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Let $R$ be the real line, $R'$ an isomorphic copy of the real line and $\phi : R \rightarrow R'$ an isomorphism. Consider the quotient space $X$ of $R \cup R'$ that results from the equivalence relation $x \sim x' \iff x' = \phi(x)$ and $x \neq 0$.

Is $X$ a 1-manifold? Or, is it a topological space in which every point has a neighborhood homeomorphic to $\Bbb{R}$?

I currently have no idea, even though I suspect there's a problem at $x=0$. Any hints and ideas will be appreciated.

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  • $\begingroup$ One can check that every point of $X$ has a neighborhood homeomorphic to $R$, but this is not the only condition required for $X$ to be a manifold. What are the other(s)? $\endgroup$ – Travis Willse Apr 11 '17 at 22:26
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    $\begingroup$ Just take $\phi$ to be the identity and you get a classic counterexample, the line with two origins. $\endgroup$ – Alex Provost Apr 11 '17 at 22:33
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    $\begingroup$ If we denote by $\pi$ the quotient map $R \amalg R' \to X$, by definition a set $U \subset X$ is open iff $\pi^{-1}(U)$ is open in $R \amalg R'$. In particular, if $V \subset R$ is open, then $\pi(V) \subset X$ is open, too. $\endgroup$ – Travis Willse Apr 12 '17 at 21:55
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    $\begingroup$ You're welcome. To answer your question $\pi(V)$ is a subset of $X$, not of $R \amalg R'$. On the other hand, if $U \subset X$ does not include either of the distinguished points, then $\pi^{-1}(U)$ is the disjoin union of $W := \pi^{-1}(U) \cap R$ and its isomorphic image $\phi(W)$. $\endgroup$ – Travis Willse Apr 12 '17 at 23:02
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    $\begingroup$ There isn't much to be gained, by the way, by letting $\phi$ be a general isomorphism (in whatever category). For topological purposes, there's no harm in just taking $\phi$ to be the identity. It might be easier, at least for purposes of actually describing explicitly images and preimages, to reframe things slightly and think of $R \amalg R'$ as $\Bbb R \times \{0, 1\}$ and declare $\sim$ to be the equivalence relation characterized by $(x, 0) \sim (x, 1)$ for $x \neq 0$. $\endgroup$ – Travis Willse Apr 12 '17 at 23:05
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This answer repeats contents from the above comments.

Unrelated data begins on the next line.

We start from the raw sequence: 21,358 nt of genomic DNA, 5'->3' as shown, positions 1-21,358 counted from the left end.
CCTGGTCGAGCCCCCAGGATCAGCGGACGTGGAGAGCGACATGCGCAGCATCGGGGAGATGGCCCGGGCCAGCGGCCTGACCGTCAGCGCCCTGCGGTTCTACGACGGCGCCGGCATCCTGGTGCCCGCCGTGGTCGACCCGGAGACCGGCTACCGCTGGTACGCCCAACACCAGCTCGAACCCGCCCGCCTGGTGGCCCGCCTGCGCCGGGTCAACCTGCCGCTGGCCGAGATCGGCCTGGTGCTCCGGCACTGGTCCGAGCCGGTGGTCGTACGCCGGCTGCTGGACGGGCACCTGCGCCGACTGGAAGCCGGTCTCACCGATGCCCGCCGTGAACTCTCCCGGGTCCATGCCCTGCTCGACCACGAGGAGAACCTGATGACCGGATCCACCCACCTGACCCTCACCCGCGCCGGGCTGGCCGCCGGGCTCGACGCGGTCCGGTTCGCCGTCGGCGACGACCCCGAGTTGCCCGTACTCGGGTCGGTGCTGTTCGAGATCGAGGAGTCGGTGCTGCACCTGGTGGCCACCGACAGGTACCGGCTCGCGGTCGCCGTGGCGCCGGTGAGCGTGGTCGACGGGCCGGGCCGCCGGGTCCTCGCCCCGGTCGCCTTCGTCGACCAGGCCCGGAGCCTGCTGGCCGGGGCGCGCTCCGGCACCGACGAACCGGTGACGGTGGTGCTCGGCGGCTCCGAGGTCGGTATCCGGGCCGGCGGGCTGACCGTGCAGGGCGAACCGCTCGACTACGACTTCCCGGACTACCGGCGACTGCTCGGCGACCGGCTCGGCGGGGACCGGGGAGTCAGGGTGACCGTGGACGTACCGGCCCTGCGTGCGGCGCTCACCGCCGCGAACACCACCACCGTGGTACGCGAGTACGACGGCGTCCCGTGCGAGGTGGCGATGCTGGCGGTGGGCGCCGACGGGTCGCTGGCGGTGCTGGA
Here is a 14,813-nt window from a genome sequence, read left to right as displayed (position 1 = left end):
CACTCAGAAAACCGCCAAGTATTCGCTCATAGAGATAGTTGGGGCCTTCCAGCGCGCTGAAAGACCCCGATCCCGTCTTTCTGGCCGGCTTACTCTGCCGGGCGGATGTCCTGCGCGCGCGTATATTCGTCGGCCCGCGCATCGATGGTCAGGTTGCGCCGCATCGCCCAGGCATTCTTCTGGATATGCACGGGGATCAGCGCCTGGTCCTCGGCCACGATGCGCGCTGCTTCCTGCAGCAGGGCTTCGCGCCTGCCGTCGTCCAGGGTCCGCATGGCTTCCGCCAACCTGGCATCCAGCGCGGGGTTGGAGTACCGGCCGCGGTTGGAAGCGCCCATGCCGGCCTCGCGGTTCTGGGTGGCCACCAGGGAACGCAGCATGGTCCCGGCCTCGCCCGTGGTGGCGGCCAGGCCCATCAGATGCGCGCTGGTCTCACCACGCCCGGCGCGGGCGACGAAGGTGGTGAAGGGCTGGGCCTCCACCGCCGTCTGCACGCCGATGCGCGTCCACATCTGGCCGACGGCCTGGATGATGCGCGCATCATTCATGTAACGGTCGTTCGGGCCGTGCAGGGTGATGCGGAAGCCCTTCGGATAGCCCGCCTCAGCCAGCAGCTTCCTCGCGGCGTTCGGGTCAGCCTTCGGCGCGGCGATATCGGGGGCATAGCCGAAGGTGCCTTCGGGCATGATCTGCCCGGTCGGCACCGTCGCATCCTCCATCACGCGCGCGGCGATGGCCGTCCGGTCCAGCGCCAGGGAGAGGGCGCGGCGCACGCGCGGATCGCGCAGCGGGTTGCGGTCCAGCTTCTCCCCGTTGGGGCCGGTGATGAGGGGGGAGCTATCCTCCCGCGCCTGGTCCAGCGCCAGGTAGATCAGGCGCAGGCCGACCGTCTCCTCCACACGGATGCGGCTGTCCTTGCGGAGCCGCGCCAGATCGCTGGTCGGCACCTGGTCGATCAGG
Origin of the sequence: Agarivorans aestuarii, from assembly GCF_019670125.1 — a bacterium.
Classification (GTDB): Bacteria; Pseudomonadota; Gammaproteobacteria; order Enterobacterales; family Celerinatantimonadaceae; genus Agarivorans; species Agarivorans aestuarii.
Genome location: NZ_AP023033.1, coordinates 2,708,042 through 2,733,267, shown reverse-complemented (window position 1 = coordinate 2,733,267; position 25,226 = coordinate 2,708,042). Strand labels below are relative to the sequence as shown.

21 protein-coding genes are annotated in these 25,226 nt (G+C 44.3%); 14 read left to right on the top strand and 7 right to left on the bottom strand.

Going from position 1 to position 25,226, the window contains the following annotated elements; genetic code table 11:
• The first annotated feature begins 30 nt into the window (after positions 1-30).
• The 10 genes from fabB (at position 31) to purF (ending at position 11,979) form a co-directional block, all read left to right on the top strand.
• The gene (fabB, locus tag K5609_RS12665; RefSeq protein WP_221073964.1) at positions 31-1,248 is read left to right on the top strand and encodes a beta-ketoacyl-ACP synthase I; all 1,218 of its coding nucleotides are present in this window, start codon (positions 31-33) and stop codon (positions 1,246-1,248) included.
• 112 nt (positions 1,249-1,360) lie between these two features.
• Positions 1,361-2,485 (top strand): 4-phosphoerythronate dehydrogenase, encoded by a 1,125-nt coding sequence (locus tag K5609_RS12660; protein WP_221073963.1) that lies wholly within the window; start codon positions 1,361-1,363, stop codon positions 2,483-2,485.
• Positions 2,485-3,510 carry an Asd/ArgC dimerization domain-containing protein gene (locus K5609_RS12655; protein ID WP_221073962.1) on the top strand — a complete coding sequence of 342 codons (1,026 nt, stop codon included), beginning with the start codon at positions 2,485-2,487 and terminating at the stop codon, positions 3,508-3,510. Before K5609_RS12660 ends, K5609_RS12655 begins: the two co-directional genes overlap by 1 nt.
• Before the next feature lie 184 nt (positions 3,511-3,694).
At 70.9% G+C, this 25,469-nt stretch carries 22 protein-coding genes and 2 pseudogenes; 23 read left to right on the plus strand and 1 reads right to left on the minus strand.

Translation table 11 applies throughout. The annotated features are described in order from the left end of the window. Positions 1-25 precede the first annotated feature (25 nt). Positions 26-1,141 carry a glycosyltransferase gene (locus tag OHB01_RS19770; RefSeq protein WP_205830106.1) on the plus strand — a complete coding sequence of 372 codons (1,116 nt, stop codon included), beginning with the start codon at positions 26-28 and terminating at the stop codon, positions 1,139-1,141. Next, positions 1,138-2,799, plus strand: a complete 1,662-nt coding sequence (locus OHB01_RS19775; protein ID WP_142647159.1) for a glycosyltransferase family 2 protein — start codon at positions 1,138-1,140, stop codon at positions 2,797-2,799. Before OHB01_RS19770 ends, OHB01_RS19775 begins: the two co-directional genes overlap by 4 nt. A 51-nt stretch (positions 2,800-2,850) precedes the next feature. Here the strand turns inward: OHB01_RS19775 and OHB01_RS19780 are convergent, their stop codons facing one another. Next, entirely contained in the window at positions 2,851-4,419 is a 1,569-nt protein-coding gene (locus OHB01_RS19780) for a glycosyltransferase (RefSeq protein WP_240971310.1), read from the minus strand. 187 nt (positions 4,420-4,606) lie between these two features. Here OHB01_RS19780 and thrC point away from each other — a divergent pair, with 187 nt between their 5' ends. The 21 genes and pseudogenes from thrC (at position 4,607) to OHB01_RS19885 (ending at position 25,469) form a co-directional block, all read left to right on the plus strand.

The quotient space you are describing is called the line with two origins. It is a very famous example of a non-Hausdorff manifold. Hence, whether or not this is a manifold depends on your terminology.

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  • $\begingroup$ Thanks, this helped. However, I am not sure what is the topology on $X$ (or, how to construct a homeomorphism from a neighborhood of a point to an open interval, because I'm not sure what a neighborhood of a point in this space looks like). If $\phi$ was the identity function, it would be clear (for example as in the answer here: math.stackexchange.com/questions/1038320/…) but the fact that $x$ is glued to $\phi(x)$ affects the definition of neighborhoods of this quotient space, doesn't it?... $\endgroup$ – Whyka Apr 12 '17 at 19:08
  • $\begingroup$ @Whyka It actually doesn't matter at all. Since $\phi$ is an isomorphism (whatever you mean by that - homeomorphism? diffeomorphism?), what you get by gluing $x$ to $\phi(x)$ is totally equivalent to what you get by gluing $x$ to $x$. $\endgroup$ – Amitai Yuval Apr 12 '17 at 19:29
  • $\begingroup$ What do you mean by "equivalent"? If I denote $\Bbb{R}_{1}\cup\Bbb{R}_{2}$ by $\Bbb{R}\times\{1,2\}$, can I still say (for example) that for a point $(a,i)$, $a\in\Bbb{R}-0$ and $i\in\{1,2\}$, a neighborhood excluding 0 is, $\{(x,i):x\in(a-\epsilon,a+\epsilon),\text{ }\epsilon=\frac{1}{2}|a|\}$? Where does the fact $(x,1)\sim(\phi(x),2)$ go? $\endgroup$ – Whyka Apr 12 '17 at 19:45
  • $\begingroup$ @Whyka It seems that this discussion is getting too long for being held through comments. Perhaps you should post a new question. This will allow you to include more details and explain exactly what you're asking. $\endgroup$ – Amitai Yuval Apr 12 '17 at 21:36
  • $\begingroup$ I am just asking what does a neighborhood look like, taking into account the gluing. But okay, I shall take your advise. Thanks $\endgroup$ – Whyka Apr 12 '17 at 21:40
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I assume $\phi$ is a linear isomorphism, thus $\phi(0)=0'$. $X$ is not a manifold since it is not separated. If in the definition of a manifold you consider only separated spaces: Let $p:R\bigcup R'\rightarrow X$ be the quotient map. You cannot find neighborhoods of $U$ of $p(0)$ and $U'$ of $p(0')$ such that $U\cap U'$ is empty. But every of its point has a neighborhood homeomorphic to $\mathbb{R}$.

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